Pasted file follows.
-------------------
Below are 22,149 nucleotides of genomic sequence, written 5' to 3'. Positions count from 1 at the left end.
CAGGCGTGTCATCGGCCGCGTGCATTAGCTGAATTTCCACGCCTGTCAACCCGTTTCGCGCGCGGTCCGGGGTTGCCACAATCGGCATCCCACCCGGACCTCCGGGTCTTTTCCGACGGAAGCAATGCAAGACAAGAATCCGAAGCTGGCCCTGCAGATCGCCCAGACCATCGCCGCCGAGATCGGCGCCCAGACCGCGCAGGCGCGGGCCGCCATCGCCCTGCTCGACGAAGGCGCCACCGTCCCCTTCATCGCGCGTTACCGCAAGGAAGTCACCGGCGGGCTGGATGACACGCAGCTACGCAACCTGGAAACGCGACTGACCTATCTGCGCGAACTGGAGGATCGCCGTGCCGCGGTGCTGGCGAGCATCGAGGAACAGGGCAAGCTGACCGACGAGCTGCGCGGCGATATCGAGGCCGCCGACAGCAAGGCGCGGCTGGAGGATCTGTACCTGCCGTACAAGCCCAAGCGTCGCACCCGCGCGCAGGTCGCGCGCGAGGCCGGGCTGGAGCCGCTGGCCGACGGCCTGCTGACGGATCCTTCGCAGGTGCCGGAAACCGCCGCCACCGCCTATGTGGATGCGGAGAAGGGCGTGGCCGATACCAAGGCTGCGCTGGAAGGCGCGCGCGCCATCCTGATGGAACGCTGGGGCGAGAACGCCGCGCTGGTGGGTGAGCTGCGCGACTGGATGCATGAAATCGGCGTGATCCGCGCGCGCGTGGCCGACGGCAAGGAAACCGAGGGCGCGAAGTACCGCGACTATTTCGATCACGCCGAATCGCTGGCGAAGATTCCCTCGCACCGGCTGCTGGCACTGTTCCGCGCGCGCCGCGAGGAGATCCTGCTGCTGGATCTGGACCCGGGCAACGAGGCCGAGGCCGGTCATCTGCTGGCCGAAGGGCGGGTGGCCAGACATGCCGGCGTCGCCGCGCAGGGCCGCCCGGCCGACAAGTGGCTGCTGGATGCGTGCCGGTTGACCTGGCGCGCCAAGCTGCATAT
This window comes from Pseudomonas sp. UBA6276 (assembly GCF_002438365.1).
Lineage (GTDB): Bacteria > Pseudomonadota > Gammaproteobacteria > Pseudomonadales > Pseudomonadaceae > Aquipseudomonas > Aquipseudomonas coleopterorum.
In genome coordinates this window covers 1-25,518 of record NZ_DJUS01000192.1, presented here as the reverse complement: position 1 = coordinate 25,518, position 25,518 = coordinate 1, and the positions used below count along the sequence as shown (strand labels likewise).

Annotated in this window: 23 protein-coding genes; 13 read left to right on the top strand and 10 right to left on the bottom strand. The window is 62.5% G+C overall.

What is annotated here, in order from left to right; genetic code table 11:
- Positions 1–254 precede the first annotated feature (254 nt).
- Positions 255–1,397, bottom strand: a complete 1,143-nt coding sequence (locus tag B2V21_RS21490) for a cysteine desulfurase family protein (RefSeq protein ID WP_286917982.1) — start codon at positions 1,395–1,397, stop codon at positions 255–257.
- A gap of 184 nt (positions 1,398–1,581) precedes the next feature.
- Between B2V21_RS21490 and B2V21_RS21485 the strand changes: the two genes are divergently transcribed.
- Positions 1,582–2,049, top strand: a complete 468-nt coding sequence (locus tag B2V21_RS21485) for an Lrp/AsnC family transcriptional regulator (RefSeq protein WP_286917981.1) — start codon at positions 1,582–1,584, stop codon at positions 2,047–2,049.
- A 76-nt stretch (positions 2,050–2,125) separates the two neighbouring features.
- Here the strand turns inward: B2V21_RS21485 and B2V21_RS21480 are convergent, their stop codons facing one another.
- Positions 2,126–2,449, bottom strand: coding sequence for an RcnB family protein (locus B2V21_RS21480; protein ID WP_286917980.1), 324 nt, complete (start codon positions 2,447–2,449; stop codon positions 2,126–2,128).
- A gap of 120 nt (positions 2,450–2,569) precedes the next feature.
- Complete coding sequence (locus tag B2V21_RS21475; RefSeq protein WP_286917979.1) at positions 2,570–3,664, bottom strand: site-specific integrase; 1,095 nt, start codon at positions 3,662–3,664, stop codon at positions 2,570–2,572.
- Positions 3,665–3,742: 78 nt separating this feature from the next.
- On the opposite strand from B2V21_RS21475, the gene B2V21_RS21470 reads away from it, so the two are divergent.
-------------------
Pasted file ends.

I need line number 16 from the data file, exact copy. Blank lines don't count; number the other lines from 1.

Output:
- A gap of 120 nt (positions 2,450–2,569) precedes the next feature.